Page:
The Contemporary Ballet Master

by Ariel Osterweis Scott

Dancer Magazine, December 2009

With an Eye to the Past

When we hear “ballet master,” most of us think of wooden canes or demi-heeled ballet slippers. In today’s most demanding contemporary ballet companies, these images could not be further from reality. At Complexions Contemporary Ballet and Cedar Lake Contemporary Ballet, the role of ballet master is one in which ballet comprises only a fraction of the job’s demands. Working for repertory companies, Complexions’ ballet master Jae Man Joo and Cedar Lake’s ballet master Alexandra Damiani engage with a diverse group of living choreographers and artistic directors. Joo calls himself a “translator,” while Damiani refers to her role as that of an “engineer.”

The ballet master’s role has always been to maintain the choreographer’s vision from the inside out, and this often includes tasks from teaching technique class, to rehearsing the company, to coaching dancers on individual roles. Many of the dance world’s historical luminaries are remembered more for their roles as choreographers or artistic directors, but such roles can go hand in hand with that of the ballet master. George Balanchine, Rudolf Nureyev, Agrippina Vaganova, Marius Petipa, Frederick Ashton, and Michel Fokine have all held the position of ballet master at one point or another.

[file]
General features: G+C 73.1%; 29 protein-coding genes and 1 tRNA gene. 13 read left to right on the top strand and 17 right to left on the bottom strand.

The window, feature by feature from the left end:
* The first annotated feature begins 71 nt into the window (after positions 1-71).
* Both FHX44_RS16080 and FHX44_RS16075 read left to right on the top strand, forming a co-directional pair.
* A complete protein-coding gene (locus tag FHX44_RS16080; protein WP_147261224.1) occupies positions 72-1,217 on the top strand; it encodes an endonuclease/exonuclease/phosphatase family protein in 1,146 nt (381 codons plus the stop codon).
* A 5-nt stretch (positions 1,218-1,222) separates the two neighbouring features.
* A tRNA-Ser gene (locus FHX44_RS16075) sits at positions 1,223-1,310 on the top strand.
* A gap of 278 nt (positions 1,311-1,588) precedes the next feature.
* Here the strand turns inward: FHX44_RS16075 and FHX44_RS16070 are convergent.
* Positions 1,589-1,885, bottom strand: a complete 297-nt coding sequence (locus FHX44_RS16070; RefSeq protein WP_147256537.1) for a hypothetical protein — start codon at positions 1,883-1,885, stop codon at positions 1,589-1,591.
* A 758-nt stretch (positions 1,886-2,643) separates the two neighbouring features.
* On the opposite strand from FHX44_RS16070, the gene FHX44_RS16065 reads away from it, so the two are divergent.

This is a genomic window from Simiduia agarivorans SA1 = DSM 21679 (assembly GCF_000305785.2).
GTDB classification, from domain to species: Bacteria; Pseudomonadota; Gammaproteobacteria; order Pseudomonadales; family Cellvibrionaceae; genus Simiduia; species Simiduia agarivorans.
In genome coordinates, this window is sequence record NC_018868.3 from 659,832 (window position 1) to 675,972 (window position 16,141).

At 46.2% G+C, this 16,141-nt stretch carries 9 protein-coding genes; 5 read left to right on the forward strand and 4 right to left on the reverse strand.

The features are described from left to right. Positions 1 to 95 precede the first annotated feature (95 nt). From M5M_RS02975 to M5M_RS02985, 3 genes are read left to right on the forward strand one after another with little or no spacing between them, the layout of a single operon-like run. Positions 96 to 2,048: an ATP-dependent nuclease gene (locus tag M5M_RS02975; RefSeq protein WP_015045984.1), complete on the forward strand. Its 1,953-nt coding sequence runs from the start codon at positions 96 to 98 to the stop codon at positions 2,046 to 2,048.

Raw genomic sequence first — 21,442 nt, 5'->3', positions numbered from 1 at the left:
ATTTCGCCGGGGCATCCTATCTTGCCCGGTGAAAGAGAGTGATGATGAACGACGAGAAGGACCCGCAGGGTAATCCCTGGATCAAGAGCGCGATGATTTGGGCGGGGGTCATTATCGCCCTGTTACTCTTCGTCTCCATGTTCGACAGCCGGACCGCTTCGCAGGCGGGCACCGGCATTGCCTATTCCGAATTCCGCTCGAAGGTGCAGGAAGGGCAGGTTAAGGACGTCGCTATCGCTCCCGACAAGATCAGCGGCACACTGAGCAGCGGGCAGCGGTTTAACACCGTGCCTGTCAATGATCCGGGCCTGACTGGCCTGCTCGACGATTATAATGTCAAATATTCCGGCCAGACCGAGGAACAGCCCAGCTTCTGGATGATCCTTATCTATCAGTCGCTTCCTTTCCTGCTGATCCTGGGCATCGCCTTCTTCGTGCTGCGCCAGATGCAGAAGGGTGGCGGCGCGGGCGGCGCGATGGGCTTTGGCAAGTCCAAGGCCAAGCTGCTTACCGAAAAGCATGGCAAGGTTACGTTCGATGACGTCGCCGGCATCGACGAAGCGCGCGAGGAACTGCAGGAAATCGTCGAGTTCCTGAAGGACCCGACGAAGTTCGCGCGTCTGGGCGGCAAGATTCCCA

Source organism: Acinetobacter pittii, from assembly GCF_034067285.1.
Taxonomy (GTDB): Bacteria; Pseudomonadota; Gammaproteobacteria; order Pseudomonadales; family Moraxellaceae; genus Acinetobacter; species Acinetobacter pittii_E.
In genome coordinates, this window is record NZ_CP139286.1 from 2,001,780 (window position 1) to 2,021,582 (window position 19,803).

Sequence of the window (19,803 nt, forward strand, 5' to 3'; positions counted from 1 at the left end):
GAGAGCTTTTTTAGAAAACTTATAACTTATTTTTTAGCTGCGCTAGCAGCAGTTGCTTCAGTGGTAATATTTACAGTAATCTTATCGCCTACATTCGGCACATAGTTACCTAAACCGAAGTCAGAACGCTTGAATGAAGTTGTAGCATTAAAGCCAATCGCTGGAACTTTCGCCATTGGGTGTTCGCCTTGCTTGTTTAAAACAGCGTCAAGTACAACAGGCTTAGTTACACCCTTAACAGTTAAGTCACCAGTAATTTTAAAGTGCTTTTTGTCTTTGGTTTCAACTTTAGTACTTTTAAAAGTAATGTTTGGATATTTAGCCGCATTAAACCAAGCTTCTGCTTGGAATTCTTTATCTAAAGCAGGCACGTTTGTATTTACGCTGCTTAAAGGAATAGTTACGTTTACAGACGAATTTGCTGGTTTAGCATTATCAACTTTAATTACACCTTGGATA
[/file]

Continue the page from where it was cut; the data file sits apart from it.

One aspect of the ballet master’s job that has remained constant is the idea that choreography should be passed down from generation to generation. To bring a piece back into circulation does not necessarily mean dusting off a 19th century story ballet. At a new company like Cedar Lake, which commissions works by Europe’s most sought after choreographers, it is the ballet master’s job to teach new company members roles that might have been created on the company just several months prior.

Becoming Ballet Master

In smaller contemporary and modern companies, the role of ballet master can be a matter of terminology. For example, Damiani herself began as a “rehearsal director.” She explains to me that often injured or aging dancers accidentally slip into the role of rehearsal director, no longer able to sustain performing careers. However, her own decision to move into the position of Cedar Lake’s rehearsal director at the peak of her dancing career came about at the request of its artistic director, Benoit-Swan Pouffer. Having worked together as dancers in Complexions (directed by Dwight Rhoden and Desmond Richardson) and Donald Byrd/The Group, Pouffer and Damiani already had an understanding of each other’s movement tastes and rehearsal modes. Before being approached by Pouffer, Damiani had added to her dance resume jobs with the Metropolitan Opera Ballet, Rubberbandance, and Les Ballets Jazz de Montréal. Looking for a new challenge, she accepted Pouffer’s offer. Damiani’s newly revised title of ballet master “gives more weight to the job of rehearsal director.”